Most people come up with a list of New Year’s resolutions at some point in their lives. Few stick to them. But why?
One reason could be that at the end of the year we just dream too big and are too ambitious about what we want to achieve in the next 365 days.
It’s hard to challenge yourself every day of the year in order to grow.
It’s even harder if you don’t have a plan on how, but only a vague wish to become better.
And I think there lies the first issue. So, this time round I planned 2020 differently. I used the final days of 2019 and January, 1 of 2020 to de-brief my past year and to create a detailed plan (including quarterly milestones) of 2020. I used this Medium post by Jason Shen as a guideline for my annual review process.
The second major reason why most New Year’s resolutions fail in my opinion also has to do with planning as well as with executing – Habits.
When you look into Habits and how to form them you often come across various sources stating that you have to repeat an action between 2-8 weeks to make it a Habit.
Our aim therefore should be not to have all of those dreams and wishes for the new year, but to have a list of Habits that we want to incorporate into our daily lives – for example, writing a daily blog post.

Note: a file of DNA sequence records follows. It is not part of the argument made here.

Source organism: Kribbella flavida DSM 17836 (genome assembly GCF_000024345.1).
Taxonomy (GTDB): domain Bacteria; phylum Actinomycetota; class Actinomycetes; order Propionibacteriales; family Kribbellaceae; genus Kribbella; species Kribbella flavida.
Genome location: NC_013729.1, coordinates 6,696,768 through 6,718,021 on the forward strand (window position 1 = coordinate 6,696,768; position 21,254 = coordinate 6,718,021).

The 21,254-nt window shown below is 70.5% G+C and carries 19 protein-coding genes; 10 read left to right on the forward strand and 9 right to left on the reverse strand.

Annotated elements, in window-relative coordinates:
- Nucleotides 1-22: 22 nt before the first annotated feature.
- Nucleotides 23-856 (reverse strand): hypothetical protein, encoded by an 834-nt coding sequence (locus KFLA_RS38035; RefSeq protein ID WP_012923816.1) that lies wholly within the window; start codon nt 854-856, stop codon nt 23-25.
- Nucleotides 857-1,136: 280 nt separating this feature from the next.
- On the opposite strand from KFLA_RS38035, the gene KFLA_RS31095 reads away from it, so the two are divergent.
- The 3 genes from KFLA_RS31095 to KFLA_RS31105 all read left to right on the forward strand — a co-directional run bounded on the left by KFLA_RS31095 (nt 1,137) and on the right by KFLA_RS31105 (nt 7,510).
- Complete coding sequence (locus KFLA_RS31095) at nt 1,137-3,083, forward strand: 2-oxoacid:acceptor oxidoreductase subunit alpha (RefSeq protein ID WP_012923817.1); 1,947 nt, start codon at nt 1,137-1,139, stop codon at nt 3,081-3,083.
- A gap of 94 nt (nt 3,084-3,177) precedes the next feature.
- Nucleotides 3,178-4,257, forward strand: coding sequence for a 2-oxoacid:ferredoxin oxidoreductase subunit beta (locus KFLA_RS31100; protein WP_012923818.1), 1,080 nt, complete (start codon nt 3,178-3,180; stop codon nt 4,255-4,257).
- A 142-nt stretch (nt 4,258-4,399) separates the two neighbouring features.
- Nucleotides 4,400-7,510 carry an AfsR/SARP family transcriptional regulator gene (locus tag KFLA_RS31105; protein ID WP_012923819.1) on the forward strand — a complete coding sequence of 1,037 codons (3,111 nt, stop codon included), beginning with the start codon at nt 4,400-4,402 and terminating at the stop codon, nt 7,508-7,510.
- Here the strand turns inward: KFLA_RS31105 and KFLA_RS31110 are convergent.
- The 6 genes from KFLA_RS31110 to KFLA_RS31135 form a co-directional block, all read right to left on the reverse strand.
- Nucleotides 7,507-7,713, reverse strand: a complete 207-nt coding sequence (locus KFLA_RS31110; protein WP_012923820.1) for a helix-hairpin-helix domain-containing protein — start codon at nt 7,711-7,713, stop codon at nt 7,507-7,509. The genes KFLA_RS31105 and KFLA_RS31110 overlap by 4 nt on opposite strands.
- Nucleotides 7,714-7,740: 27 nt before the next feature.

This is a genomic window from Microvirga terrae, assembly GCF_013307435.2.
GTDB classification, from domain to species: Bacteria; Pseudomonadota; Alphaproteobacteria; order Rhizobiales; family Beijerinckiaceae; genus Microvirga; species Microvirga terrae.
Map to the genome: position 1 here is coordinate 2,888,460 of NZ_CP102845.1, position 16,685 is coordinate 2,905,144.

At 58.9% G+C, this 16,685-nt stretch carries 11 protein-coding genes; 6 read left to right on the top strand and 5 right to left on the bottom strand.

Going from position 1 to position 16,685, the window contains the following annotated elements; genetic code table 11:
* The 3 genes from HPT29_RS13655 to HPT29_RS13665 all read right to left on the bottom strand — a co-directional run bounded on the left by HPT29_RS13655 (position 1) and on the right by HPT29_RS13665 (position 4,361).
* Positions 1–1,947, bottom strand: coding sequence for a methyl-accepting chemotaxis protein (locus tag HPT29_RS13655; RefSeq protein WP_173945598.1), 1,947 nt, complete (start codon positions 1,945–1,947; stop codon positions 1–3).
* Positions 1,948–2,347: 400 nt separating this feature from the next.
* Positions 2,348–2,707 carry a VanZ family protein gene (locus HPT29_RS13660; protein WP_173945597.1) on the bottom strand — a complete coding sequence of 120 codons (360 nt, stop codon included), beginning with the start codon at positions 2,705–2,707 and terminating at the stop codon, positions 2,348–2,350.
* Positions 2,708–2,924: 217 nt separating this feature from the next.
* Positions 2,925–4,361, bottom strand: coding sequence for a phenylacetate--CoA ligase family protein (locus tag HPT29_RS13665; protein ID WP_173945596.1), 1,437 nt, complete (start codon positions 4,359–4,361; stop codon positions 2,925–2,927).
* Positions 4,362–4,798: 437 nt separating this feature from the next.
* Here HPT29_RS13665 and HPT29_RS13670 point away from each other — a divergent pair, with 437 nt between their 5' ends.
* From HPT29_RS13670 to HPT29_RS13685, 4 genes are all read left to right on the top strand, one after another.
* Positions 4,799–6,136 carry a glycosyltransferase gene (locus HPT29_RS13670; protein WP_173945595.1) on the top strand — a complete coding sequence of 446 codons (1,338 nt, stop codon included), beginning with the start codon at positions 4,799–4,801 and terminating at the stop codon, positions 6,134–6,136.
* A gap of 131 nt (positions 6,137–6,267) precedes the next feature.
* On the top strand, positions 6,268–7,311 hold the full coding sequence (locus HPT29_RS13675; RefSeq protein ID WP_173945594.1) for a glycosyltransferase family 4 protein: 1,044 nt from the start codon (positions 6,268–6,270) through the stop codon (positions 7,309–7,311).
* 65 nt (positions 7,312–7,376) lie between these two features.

Now, I’m not a strong writer as mentioned in yesterday’s post, and I really wasn’t looking forward to writing today’s post. Partly because nobody will read it, since I’m currently not promoting this blog in any form. But more importantly because I feel that I’m not a strong writer.
However, my hypothesis is that by pushing myself to write every day of January I might just make the writing a Habit and February will be an easier and smoother ride.
It feels like I have some good topic ideas to write about during the day and then once I sit down I have a writer’s block. This leads me to two things I want to work on. Firstly, I want to try and start taking notes (or even write short summaries) about interesting topics during the day and secondly I want to try to write this post during different times during the day to see what time suits me best.
Once I’ve tried a few different ways to do this I should settle for one way.
It turns out that Habits are not only formed best when you repeat an action/task over and over again, but it’s also important to standardise the task and ideally execute it at a similar time every day – just like your morning shower. It’s the exact same process at a similar time every day.